A greenbrier plant grows rampantly all over my side yard. Heart-shaped leaves might incline you to believe that this is an innocent green vine, but look a little closer and you see the fragile-looking tendrils that wind around tree branches and squeeze with the strength of a cobra. These reedy tendrils allow the vine to keep wrapping branches until they smother the sturdy arms of live oaks and there’s nothing left but a thicket of brambles. The tree underneath slowly dies.
And the thorns along the greenbrier vine are needle-sharp. I need “evening glove” length garden mitts to reach in and try to yank away this vine from my trees, or there will be blood. Greenbrier is not what it appears to be. It’s innocent looking while invasive. It comes raging back after you cut it down, and it can choke what’s underneath.
If this sounds a little bit like traumatic brain injury, it is.
Traumatic brain injury can look like something it’s not. It can look innocent or invisible. Perfectly normal-looking people have serious TBIs with complicating symptoms, but because there is no visible scar, no gaping wound, TBI is often mistaken for other injuries or worse, mistaken for someone just acting weird, lazy, or behaviorally challenged.
One of the biggest problems facing some people with TBI is that others don’t believe the injured person is “as bad” as he or she claims to be.
Classic remarks to this effect are, “You look fine to me,” or “You’re getting better every day. Soon you’ll be back to 100 percent.”
I have to admit, I just love the 100 percent remarks. My husband has heard variations on this theme a thousand times, usually in the form of a question: “Is he a hundred percent, yet?”
In order to end this line of inquiry, I say, “I think he’s close.”
When people ask Hugh directly, “Do you feel like you’re 100 percent back? Do you feel like your old self?” He usually says, “I’m a hundred percent me.” This is the perfect answer. It’s the only answer. He doesn’t remember what he used to be like, so how can he say? What does this percent tell anyone anyway?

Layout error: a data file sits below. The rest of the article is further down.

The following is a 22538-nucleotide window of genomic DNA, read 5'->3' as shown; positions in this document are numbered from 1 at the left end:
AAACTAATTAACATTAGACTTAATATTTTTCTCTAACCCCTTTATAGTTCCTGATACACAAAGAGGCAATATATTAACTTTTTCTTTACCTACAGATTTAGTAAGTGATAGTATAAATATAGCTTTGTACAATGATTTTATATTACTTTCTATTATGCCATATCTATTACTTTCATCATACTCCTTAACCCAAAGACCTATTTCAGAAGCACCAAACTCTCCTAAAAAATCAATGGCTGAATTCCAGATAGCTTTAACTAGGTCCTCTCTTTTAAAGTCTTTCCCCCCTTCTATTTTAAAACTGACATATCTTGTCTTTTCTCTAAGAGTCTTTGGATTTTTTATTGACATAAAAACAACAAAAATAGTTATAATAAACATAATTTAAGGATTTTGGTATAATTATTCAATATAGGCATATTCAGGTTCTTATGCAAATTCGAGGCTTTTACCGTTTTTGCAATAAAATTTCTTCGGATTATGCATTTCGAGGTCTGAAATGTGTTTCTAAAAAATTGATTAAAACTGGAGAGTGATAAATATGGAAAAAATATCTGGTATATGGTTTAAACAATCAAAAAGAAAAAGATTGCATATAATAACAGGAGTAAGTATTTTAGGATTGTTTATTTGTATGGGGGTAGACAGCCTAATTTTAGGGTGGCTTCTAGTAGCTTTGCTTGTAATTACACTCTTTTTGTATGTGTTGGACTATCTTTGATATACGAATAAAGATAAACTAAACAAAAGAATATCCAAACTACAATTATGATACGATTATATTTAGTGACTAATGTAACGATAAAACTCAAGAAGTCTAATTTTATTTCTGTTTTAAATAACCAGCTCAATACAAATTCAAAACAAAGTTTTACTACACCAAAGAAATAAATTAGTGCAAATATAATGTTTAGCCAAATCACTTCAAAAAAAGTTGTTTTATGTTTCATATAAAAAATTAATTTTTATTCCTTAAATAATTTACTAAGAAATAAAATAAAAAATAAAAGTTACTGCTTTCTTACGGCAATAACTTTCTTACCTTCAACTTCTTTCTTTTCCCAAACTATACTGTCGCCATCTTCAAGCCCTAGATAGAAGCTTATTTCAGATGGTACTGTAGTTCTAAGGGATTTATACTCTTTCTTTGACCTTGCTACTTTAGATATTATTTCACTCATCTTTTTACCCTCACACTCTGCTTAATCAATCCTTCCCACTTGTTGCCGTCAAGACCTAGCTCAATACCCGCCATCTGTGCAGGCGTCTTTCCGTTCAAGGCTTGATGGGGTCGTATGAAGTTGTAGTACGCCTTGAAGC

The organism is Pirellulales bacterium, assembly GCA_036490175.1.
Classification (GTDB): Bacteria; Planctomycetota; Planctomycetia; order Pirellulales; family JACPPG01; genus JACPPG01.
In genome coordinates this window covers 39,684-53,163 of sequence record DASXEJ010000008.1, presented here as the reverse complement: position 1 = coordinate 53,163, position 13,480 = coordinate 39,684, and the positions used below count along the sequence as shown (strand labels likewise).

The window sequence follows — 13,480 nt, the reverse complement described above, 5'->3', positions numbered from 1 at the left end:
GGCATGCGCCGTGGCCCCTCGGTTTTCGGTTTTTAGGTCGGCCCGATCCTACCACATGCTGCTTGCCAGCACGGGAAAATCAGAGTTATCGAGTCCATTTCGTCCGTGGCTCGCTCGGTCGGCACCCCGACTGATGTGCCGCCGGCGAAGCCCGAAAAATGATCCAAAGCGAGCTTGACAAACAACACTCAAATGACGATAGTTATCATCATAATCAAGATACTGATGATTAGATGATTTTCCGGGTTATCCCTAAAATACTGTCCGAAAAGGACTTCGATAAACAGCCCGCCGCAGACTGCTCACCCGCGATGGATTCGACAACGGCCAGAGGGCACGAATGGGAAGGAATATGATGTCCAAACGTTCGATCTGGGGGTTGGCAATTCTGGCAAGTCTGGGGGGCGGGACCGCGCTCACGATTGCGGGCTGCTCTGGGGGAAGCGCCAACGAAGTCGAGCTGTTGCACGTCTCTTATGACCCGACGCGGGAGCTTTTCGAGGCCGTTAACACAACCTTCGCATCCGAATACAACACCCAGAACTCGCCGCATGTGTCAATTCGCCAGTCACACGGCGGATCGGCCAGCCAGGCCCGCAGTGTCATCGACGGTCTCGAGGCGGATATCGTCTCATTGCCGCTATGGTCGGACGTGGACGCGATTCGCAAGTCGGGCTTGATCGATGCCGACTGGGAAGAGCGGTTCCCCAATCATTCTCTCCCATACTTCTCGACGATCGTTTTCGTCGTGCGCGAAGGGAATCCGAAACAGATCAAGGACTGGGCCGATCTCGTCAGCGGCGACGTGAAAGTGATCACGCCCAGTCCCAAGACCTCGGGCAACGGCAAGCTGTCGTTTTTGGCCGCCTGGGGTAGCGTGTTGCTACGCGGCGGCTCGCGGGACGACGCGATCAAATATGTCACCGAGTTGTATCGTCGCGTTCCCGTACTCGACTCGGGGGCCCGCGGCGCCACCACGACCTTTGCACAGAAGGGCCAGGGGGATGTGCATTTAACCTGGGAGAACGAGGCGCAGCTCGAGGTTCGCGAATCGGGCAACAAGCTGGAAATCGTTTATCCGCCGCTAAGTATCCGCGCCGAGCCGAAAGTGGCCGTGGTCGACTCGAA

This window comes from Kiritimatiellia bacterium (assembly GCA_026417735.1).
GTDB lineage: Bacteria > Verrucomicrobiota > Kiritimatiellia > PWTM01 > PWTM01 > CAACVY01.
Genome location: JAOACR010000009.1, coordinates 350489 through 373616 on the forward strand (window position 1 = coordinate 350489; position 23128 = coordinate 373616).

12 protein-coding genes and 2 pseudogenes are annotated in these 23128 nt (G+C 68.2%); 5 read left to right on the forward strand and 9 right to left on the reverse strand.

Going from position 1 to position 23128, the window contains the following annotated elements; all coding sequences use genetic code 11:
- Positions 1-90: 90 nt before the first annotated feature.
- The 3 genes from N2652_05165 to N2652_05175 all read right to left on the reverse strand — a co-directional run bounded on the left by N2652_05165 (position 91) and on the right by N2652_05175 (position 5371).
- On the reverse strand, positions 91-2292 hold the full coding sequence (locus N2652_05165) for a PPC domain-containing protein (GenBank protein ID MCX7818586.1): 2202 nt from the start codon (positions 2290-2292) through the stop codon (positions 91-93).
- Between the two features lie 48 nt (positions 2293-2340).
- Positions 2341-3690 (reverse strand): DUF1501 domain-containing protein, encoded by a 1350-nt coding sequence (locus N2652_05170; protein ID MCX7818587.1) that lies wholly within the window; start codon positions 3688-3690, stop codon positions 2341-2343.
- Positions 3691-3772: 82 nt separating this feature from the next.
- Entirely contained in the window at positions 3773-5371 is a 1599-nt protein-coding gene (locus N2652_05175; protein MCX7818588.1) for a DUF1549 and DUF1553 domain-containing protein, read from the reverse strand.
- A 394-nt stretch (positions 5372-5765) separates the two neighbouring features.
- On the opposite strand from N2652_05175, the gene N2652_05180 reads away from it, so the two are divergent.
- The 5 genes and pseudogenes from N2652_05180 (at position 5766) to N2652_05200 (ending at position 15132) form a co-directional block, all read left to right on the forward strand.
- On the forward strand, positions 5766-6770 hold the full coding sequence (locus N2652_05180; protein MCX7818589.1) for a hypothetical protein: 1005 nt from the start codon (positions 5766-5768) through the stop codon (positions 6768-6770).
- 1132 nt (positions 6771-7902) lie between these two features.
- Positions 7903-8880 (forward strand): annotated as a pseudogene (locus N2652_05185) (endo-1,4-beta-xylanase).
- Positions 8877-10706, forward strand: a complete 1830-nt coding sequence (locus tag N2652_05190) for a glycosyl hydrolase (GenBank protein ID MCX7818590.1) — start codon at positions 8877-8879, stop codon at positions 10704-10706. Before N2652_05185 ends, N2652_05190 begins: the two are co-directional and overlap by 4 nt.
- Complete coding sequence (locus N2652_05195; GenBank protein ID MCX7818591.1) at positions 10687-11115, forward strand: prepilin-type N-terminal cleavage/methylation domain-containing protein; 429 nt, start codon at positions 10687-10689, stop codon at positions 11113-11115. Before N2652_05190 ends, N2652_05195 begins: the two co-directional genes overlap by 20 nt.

Back to greenbrier … it’s invasive. TBI invades every aspect of a person’s life including physical, mental, emotional, and recreational, from work life to relationships. And it can smother a person and family until the life they once lived feels buried under the thicket. So how can individuals and families untangle this vine?
Work with what you have in the moment remembering the love and life you hold inside. Nothing is lost, it’s all in your memory, and even if there was no TBI, each moment in life is our only moment. Each moment is new and holds possibility.
TBI can bury you. Stay active and keep working at getting better. Move, speak, share, and engage. This keeps the vine from thriving.
Try new things
There is potential everywhere. Seek it out and be open to trying new therapies, strategies, routines, and practices. Here are a few ideas: meditation, yoga, walking meditations, reading, escaping, dreaming, dancing, music, acupuncture, drawing, visualization, massage, guided imagery, and exercise. All of these approaches provide some relief if you use them with intention.
Remember what’s underneath
You are fighting for your life, for your loved ones, for your joy, for your peace. Let these reasons keep you strong. Don’t let TBI bury you.
Don’t let the setbacks stop you from trying
Yes, the thorns hurt; they draw blood; but tomorrow is another day. Don’t stop trying to achieve what you want to achieve.
You are 100 percent who you are at any given moment. We are all capable of finding meaning and purpose as long as we draw breath. We may feel sad, depressed, or buried at times, but eventually, if we pull out the garden shears, we can cut the line that feeds our grief and make up our mind to work our way back. Don’t let the vine take over your life. Fight back.